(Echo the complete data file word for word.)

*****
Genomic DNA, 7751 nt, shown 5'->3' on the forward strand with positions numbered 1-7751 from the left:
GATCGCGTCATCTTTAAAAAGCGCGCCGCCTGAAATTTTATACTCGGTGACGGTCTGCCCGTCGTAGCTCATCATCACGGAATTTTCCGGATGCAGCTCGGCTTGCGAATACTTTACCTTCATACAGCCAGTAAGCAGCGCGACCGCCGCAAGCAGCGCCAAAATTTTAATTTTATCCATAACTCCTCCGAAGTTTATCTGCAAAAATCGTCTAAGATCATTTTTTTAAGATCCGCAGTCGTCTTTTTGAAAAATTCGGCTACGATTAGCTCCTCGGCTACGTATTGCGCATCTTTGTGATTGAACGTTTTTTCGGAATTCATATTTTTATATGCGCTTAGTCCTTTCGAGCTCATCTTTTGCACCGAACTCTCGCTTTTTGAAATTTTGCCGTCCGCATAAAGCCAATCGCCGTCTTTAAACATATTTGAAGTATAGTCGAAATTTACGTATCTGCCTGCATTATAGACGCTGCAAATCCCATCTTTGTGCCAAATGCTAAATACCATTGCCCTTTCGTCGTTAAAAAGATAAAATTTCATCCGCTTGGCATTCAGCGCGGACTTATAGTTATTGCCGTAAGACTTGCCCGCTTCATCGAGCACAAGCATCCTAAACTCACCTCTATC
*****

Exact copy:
Genomic DNA, 7751 nt, shown 5'->3' on the forward strand with positions numbered 1-7751 from the left:
GATCGCGTCATCTTTAAAAAGCGCGCCGCCTGAAATTTTATACTCGGTGACGGTCTGCCCGTCGTAGCTCATCATCACGGAATTTTCCGGATGCAGCTCGGCTTGCGAATACTTTACCTTCATACAGCCAGTAAGCAGCGCGACCGCCGCAAGCAGCGCCAAAATTTTAATTTTATCCATAACTCCTCCGAAGTTTATCTGCAAAAATCGTCTAAGATCATTTTTTTAAGATCCGCAGTCGTCTTTTTGAAAAATTCGGCTACGATTAGCTCCTCGGCTACGTATTGCGCATCTTTGTGATTGAACGTTTTTTCGGAATTCATATTTTTATATGCGCTTAGTCCTTTCGAGCTCATCTTTTGCACCGAACTCTCGCTTTTTGAAATTTTGCCGTCCGCATAAAGCCAATCGCCGTCTTTAAACATATTTGAAGTATAGTCGAAATTTACGTATCTGCCTGCATTATAGACGCTGCAAATCCCATCTTTGTGCCAAATGCTAAATACCATTGCCCTTTCGTCGTTAAAAAGATAAAATTTCATCCGCTTGGCATTCAGCGCGGACTTATAGTTATTGCCGTAAGACTTGCCCGCTTCATCGAGCACAAGCATCCTAAACTCACCTCTATC